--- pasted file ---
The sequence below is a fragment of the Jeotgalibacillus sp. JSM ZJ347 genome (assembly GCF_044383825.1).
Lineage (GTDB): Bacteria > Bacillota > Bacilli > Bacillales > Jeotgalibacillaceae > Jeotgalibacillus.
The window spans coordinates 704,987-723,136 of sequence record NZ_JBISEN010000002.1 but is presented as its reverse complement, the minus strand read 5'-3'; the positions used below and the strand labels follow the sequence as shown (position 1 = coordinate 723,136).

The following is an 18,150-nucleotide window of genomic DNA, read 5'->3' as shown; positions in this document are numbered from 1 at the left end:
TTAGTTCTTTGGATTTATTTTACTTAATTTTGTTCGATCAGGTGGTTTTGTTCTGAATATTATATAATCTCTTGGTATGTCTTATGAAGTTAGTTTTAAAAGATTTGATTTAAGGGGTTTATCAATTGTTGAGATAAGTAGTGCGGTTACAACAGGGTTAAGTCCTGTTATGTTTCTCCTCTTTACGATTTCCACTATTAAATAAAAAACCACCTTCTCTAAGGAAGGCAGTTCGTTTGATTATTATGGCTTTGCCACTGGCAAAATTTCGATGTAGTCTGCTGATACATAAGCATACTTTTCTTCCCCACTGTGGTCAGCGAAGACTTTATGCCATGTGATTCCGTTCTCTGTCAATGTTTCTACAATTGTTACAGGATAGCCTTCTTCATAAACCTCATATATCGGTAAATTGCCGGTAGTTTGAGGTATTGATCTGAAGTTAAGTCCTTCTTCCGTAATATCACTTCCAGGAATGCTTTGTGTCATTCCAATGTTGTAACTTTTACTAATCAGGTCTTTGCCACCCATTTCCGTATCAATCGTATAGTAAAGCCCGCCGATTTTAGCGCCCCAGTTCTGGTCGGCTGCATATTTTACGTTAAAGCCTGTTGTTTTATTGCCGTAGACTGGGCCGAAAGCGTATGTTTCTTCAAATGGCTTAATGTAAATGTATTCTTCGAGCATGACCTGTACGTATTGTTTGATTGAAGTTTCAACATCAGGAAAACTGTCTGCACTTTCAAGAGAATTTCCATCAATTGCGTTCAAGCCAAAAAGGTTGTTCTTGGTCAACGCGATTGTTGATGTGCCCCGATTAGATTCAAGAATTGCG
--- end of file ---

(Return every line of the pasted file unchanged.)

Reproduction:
The sequence below is a fragment of the Jeotgalibacillus sp. JSM ZJ347 genome (assembly GCF_044383825.1).
Lineage (GTDB): Bacteria > Bacillota > Bacilli > Bacillales > Jeotgalibacillaceae > Jeotgalibacillus.
The window spans coordinates 704,987-723,136 of sequence record NZ_JBISEN010000002.1 but is presented as its reverse complement, the minus strand read 5'-3'; the positions used below and the strand labels follow the sequence as shown (position 1 = coordinate 723,136).

The following is an 18,150-nucleotide window of genomic DNA, read 5'->3' as shown; positions in this document are numbered from 1 at the left end:
TTAGTTCTTTGGATTTATTTTACTTAATTTTGTTCGATCAGGTGGTTTTGTTCTGAATATTATATAATCTCTTGGTATGTCTTATGAAGTTAGTTTTAAAAGATTTGATTTAAGGGGTTTATCAATTGTTGAGATAAGTAGTGCGGTTACAACAGGGTTAAGTCCTGTTATGTTTCTCCTCTTTACGATTTCCACTATTAAATAAAAAACCACCTTCTCTAAGGAAGGCAGTTCGTTTGATTATTATGGCTTTGCCACTGGCAAAATTTCGATGTAGTCTGCTGATACATAAGCATACTTTTCTTCCCCACTGTGGTCAGCGAAGACTTTATGCCATGTGATTCCGTTCTCTGTCAATGTTTCTACAATTGTTACAGGATAGCCTTCTTCATAAACCTCATATATCGGTAAATTGCCGGTAGTTTGAGGTATTGATCTGAAGTTAAGTCCTTCTTCCGTAATATCACTTCCAGGAATGCTTTGTGTCATTCCAATGTTGTAACTTTTACTAATCAGGTCTTTGCCACCCATTTCCGTATCAATCGTATAGTAAAGCCCGCCGATTTTAGCGCCCCAGTTCTGGTCGGCTGCATATTTTACGTTAAAGCCTGTTGTTTTATTGCCGTAGACTGGGCCGAAAGCGTATGTTTCTTCAAATGGCTTAATGTAAATGTATTCTTCGAGCATGACCTGTACGTATTGTTTGATTGAAGTTTCAACATCAGGAAAACTGTCTGCACTTTCAAGAGAATTTCCATCAATTGCGTTCAAGCCAAAAAGGTTGTTCTTGGTCAACGCGATTGTTGATGTGCCCCGATTAGATTCAAGAATTGCG